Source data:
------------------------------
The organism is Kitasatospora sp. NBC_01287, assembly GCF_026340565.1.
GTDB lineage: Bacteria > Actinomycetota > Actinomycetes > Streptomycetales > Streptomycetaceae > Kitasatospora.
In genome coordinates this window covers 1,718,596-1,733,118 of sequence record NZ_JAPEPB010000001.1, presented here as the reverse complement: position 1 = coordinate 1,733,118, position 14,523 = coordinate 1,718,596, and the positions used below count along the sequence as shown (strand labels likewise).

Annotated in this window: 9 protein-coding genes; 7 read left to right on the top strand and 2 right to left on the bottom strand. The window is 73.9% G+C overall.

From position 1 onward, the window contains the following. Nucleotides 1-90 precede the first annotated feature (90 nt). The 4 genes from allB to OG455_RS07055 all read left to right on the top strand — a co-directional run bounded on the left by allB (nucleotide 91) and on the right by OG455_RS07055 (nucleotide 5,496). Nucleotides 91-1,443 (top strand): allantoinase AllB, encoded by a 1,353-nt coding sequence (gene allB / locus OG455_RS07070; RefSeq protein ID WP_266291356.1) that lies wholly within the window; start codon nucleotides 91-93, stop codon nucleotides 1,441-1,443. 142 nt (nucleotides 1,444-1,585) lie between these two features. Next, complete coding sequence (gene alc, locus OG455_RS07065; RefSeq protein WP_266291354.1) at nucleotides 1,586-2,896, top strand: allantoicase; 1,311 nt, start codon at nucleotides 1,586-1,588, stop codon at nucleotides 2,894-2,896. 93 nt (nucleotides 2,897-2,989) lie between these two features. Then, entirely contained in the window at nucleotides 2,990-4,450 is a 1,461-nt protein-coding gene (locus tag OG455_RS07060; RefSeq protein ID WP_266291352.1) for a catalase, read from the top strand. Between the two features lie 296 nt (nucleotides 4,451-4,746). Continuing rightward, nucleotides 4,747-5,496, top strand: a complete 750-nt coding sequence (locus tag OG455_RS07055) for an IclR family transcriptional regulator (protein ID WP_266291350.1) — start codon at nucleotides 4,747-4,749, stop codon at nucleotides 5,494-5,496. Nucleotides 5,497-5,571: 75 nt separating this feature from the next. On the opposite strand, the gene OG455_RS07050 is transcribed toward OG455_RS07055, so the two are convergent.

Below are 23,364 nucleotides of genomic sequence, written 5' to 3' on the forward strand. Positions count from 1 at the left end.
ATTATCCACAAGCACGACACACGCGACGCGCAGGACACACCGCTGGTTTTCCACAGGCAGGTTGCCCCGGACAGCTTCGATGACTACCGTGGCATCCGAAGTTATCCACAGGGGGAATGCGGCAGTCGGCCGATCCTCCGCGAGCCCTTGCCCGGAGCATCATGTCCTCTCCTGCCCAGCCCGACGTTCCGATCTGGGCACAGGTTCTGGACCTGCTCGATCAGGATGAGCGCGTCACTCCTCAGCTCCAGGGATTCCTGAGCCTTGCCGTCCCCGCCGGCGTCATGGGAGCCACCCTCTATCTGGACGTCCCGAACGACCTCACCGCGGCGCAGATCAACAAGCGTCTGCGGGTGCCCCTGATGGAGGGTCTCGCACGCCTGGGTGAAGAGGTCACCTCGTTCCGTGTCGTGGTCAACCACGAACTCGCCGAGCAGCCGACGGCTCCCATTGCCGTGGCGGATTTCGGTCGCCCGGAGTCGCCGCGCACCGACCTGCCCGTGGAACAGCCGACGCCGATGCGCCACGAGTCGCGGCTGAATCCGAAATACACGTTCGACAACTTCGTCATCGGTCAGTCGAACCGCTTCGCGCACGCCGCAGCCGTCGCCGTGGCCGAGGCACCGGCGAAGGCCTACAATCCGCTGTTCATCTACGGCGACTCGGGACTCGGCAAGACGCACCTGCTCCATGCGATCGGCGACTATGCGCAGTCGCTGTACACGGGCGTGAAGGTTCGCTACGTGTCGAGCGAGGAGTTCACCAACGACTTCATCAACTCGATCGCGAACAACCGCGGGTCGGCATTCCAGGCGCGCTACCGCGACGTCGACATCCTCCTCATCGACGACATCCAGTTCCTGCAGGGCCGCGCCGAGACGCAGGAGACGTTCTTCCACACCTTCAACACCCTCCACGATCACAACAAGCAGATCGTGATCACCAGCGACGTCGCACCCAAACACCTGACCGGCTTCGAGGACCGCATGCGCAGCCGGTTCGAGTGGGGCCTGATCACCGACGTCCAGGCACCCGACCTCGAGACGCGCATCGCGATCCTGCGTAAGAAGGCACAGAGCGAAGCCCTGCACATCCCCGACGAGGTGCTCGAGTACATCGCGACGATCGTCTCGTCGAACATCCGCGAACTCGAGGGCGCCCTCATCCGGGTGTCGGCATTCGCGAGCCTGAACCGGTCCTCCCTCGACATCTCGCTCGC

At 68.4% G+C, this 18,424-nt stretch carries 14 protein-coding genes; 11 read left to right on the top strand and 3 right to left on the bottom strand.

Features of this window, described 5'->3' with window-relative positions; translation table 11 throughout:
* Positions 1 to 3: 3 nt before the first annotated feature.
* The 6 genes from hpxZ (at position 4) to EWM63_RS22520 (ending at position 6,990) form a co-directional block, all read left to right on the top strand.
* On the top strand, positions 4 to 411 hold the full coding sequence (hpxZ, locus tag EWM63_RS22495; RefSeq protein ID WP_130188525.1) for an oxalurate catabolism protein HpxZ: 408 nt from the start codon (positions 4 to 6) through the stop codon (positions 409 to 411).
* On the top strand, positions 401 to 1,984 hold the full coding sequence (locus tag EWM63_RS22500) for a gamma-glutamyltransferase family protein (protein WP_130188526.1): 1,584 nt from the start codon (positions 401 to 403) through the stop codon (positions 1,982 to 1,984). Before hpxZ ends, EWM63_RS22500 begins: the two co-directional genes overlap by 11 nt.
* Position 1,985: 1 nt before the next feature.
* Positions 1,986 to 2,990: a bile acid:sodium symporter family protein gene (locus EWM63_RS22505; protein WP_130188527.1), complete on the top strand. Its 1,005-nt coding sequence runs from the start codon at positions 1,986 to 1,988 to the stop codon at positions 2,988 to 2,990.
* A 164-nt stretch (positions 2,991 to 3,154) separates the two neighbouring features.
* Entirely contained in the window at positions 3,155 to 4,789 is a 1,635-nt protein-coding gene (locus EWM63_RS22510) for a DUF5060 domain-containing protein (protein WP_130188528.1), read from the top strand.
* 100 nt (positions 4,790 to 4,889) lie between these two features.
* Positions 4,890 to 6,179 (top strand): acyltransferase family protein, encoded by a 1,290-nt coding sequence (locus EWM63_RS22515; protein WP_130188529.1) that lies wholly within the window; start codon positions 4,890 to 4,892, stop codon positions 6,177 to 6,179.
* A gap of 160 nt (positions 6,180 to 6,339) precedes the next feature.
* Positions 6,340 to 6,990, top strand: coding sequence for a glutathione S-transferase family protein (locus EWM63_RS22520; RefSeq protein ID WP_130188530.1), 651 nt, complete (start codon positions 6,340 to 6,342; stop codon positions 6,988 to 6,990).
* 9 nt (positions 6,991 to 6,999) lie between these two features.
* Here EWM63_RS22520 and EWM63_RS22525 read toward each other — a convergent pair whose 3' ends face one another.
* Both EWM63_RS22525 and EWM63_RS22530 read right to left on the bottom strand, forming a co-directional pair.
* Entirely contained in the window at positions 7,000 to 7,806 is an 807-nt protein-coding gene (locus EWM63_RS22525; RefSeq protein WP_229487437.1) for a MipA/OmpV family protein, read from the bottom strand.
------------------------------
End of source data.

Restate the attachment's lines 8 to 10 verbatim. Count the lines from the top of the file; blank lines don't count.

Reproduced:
At 68.4% G+C, this 18,424-nt stretch carries 14 protein-coding genes; 11 read left to right on the top strand and 3 right to left on the bottom strand.

Features of this window, described 5'->3' with window-relative positions; translation table 11 throughout:
* Positions 1 to 3: 3 nt before the first annotated feature.